Former Phenix City Utilities Director Greg Glass is denying that violations of state and city laws occurred during his watch over the department.
Glass, 60, responded in writing to allegations brought by interim Utilities Director Steve Smith that irregularities have been found in the department since
Glass’s departure and Smith assuming control on May 27.
Glass has officially retired from city government after being initially asked to resign or be fired more than two weeks ago by City Manager H.H. “Bubba” Roberts.
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Smith presented the Phenix City Council with an eight-point summary of issues in the operation of the utilities department during a work session on June 3. He said they were just a few of many problems found since assuming control.
Glass said Tuesday he was not worried about the allegations. “I don’t see anything there that’s of any concern to me,” he said.
Here are the issues presented by Smith and Glass’ responses.
A change order approved on a water line improvements contract at the new Holiday Inn Express site on the 280 Bypass in excess of $18,000 without council’s authorization. Smith found the completed work necessary and the council approved a resolution ratifying the work done by Wilhite Enterprises for $18,196.42 during its June 4 council meeting.
Glass: It was “totally unnecessary as expressed by involved engineers and architects, but an emergency as ordered by the city manager. I am shocked at Herman Roberts’ lack of response to this issue with regards to change order procedures.”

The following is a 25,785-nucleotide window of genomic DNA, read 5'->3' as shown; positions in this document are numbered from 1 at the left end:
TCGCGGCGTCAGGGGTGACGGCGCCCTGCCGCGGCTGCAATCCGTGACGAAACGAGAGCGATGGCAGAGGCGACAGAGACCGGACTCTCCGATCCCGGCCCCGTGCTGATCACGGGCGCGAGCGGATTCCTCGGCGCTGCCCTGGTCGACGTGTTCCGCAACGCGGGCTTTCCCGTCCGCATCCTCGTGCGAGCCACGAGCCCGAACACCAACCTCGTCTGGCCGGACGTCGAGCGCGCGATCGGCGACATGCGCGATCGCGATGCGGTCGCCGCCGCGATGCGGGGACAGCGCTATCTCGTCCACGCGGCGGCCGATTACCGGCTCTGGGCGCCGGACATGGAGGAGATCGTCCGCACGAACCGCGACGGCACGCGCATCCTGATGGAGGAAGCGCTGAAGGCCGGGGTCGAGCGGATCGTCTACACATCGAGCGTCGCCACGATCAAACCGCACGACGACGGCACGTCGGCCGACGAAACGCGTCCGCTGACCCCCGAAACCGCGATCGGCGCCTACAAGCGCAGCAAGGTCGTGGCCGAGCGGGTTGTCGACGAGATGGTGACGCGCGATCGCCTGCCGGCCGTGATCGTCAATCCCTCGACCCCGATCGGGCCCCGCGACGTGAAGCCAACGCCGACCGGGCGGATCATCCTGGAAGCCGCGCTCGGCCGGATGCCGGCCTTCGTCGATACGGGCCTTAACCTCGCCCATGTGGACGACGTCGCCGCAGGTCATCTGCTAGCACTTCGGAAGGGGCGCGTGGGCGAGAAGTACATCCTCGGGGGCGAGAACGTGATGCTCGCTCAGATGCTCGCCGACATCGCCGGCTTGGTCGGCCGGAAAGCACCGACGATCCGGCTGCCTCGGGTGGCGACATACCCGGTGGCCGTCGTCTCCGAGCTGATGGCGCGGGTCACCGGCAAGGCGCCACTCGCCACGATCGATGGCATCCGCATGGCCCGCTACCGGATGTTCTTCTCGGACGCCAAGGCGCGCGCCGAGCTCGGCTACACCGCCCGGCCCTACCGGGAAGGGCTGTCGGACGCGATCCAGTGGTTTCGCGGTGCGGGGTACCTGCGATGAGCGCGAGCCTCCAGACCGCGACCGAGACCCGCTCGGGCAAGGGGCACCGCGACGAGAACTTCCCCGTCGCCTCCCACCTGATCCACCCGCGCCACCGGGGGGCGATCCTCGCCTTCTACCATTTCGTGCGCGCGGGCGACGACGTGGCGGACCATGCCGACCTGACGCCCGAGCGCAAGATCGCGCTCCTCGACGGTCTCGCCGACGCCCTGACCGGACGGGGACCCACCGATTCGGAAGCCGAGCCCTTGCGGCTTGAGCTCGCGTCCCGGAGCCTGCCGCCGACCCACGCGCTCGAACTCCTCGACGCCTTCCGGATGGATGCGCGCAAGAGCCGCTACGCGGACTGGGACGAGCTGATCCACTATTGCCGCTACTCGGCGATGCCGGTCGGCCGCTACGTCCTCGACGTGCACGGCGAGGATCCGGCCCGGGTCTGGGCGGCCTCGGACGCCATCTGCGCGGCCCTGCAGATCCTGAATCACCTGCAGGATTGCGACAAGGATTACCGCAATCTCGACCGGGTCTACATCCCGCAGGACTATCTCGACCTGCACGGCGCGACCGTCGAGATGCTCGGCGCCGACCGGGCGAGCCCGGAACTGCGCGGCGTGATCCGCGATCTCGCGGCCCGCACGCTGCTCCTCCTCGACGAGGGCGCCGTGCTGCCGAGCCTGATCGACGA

Improper collection of city accounts.
Glass: “All of these (garbage and sewer) are in the Fort Mitchell water and sewer authority jurisdiction, which has refused to handle such billing for the Phenix City Utilities Department in Ridgebrook, and along Lonesome Pine Road.
An order for 80,000 preprinted envelopes without following state and city purchasing regulations.
Glass: “We have recently gone through a painful software conversion with a firm highly endorsed by Smith, as he boasts of being so knowledgeable in this area. The entire experience was a disaster and we wound up with a system far inferior to our prior system. Envelopes were an issue, and . . . I chose to deal with what I considered a sole source. This could be viewed as an error on my part, which I had planned to address prior to my untimely departure.”
A contractor being given a verbal order for an amount in excess of $100,000 for work on digester No. 3 of the wastewater plant without any of the required state and city purchasing regulations being followed.
Glass: “This and all related activities were related to an ‘explosion’ in Digester No. 3. Almost all activities were of an emergency need.”
Alabama Department of Environmental Management approval requests sent to the wrong department, delaying an $86,952.43 grant reimbursement.
Glass: “This is emphatically not true. This grant was not administered through the Utilities Department, but through another agency, with the Utilities Department providing supporting documentation. Nothing was forwarded to the wrong department.”
The former utilities director says the city has been mismanaging its finances for years and points to the Goat Harris subdivision sewer project as one example of the mismanagement.